We owe our thanks as usual to Mike Welch, who provided the deck (HMS Incredible) for us to use – he brought a flock of models along to fly. In Carrier, he tried an i/c Guardian (Jan Odeyn’s I think) for 189 points, but reverted to his electric Swordfish to pick up 207 points for his placing.
Zoe Quilter made a welcome return to Carrier flying last year, and has been building models over the recent winter flying break to good effect – eighth place with over 200 points was a very good result with her Bearcat, while getting that new Tigercat sorted (apparently a real challenge to convert to electric from the Brodak kit).
John Klok is new name on the Old Warden scoreboard – travelling from Belgium with Jan Odeyn he flew Jan’s (?refurbished?) i/c Guardian to very good effect – in fact he flew more often than anyone else (eight times!) and steadily improved his scores over the weekend from 71.6 to 187.7 – now that must be a combination or natural talent and a very good teacher – well done John!
Coming up from the same remote (from the throbbing hub of c/l that is OW!) south-west as me, Chris Hague somehow manages to arrive looking calm and focussed – unlike me! He brought a new creation along – a foamie (ex RC-kit?) Mustang that he was obviosly still getting used to – very different from his conventionally-built models of previous years. He had three flights that ended in minimum landing points, but the fourth dropped just 20 to give him 184.3 points and tenth place.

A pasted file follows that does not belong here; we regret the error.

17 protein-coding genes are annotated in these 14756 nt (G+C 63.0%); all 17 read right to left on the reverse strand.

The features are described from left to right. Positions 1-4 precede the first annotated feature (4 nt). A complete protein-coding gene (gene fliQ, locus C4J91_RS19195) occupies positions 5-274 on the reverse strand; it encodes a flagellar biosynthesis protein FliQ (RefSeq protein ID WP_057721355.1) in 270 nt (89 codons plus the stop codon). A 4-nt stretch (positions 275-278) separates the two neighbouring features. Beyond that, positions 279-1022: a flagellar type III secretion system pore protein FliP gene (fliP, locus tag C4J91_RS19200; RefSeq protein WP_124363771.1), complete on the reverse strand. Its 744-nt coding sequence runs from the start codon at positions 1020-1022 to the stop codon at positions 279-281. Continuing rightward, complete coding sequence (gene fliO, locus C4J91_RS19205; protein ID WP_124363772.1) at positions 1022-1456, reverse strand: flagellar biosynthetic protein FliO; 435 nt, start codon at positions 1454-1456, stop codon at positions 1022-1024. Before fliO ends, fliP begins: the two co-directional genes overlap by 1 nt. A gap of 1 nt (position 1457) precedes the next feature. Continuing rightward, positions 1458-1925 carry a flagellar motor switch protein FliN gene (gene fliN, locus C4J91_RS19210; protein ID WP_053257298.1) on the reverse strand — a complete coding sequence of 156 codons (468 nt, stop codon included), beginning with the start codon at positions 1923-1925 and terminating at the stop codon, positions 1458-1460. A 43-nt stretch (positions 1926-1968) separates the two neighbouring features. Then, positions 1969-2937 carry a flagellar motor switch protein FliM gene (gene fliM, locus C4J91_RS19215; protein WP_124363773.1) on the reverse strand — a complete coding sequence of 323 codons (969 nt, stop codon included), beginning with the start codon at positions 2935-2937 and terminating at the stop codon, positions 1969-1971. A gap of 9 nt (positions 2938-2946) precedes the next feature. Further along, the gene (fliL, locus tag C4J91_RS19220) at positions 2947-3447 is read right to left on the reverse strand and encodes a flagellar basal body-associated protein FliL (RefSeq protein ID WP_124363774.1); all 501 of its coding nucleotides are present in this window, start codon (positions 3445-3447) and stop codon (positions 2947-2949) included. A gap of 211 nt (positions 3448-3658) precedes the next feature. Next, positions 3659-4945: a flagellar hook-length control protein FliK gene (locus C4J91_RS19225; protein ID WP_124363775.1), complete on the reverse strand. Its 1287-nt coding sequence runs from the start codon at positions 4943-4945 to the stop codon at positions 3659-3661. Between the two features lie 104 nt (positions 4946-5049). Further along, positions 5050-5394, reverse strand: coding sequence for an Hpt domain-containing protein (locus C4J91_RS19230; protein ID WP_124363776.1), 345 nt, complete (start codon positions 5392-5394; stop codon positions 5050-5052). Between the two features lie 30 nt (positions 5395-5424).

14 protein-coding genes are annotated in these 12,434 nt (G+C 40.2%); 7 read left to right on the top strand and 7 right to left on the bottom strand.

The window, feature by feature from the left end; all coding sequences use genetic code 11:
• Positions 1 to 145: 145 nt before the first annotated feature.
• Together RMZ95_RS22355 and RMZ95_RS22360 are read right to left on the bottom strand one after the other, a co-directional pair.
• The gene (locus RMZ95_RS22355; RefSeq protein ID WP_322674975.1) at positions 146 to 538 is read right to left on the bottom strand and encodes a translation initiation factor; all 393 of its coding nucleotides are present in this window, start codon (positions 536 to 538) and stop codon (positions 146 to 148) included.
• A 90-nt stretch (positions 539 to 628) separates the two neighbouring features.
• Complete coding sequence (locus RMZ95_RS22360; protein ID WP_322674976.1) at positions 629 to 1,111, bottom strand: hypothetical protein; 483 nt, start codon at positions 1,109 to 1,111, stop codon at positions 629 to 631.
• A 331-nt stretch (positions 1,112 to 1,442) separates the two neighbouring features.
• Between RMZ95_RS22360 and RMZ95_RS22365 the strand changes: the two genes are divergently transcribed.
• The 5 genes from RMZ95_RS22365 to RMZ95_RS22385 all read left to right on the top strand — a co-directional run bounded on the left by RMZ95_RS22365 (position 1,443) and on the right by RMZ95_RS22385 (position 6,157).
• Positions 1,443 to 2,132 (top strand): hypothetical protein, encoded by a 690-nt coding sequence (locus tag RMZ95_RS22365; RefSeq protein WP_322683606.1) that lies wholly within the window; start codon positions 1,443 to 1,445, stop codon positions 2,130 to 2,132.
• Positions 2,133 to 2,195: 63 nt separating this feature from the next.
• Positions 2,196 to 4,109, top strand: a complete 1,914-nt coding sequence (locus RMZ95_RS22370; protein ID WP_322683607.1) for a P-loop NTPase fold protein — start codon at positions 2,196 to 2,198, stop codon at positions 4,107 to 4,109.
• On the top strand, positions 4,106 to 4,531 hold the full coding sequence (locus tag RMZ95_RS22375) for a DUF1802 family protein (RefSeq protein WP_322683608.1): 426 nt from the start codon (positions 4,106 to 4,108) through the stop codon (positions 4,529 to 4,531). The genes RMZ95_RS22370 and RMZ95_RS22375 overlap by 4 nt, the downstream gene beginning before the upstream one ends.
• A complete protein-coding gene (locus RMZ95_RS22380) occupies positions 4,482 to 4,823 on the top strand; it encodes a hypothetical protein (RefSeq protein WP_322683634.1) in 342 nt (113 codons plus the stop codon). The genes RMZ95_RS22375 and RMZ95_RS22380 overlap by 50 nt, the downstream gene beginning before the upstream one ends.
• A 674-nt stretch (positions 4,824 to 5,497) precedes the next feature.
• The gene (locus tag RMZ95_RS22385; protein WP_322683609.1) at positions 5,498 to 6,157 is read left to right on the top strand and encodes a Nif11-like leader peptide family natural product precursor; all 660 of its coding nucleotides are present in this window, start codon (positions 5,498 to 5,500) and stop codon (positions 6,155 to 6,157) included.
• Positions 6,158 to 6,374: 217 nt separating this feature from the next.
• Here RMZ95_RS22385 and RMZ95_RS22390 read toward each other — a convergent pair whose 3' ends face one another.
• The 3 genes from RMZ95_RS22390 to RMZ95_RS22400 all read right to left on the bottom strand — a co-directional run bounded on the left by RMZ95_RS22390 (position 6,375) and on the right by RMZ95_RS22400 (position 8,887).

Bob Phillipps dropped in on Sunday without his trade-mark Supermarine 508, but was soon persuaded to fly Mike Welch’s Fairey Swordfish. His only flight with an unfamiliar model still netted Bob a perfect landing and 168.5 points – that is real skill!
John Marsh’s HP .40-powered Gannet made three good flights on Sunday, the best of which turned in 166.4 points for 12th place.
I felt privileged to be asked to be launcher Dave Cowburn’s new twin-engined Sea Hornet on its first competitive flight – it was my first experience of crewing with a twin-engined i/c model too! Dave is very much committed to i/c power, as witnessed by his lovely Whirlwind stunter (2 x Oliver Tigers) that he flew last year in profile scale and his ‘U2’ (SC .32) that he brought along as back-up to the Sea Hornet. Fitted with two SC .25s, the noise and the sight of the model in the air is thrilling – and holding on to it pre-launch was a bit thrilling too! Dave had some practice flights, then an attempt that scored just 43 points after an overshot landing. Undaunted, Dave used it as a learning experience and continued with his U2, scoring 158.4 to capture 13th place.
Dave Holmes brought his OS .40-powered Short Seamew to OW for the weekend but made only one scoring flight out of five, giving him 14th place with 151.8 points – it’s a nice model – and will surely do better this year…
…and in last place, well, that’s me! My one scoring flight was with the Bf109T, not a super-score (ha!) but it made me very happy – a long and difficult job converting it to C/L actually paid off! For those interested, the build log is at http://controlline.org.uk/phpBB2/viewtopic.php?t=14204
I also maiden-flighted my electric-powered Wildcat drone which flew well, but floated too much on the approach leading to overshoots – that great big flat-bottomed wing again! I also learned something new: there’s just enough poke in a 2200 Lipo to fly five yards short of two landings with it!
So on to the presentation of prizes. Once again Andy Housden deserves thanks from ALL of us for running another very enjoyable event, Mike Welch too for providing the deck, and Nigel Frith and Chris Howell for taking over deck operations to give Andy a break at times.
First Place – Nigel Frith
Second Place – Chris Howell
Third Place – Jan Odeyn
That’s all for this time – looking forward to the next one!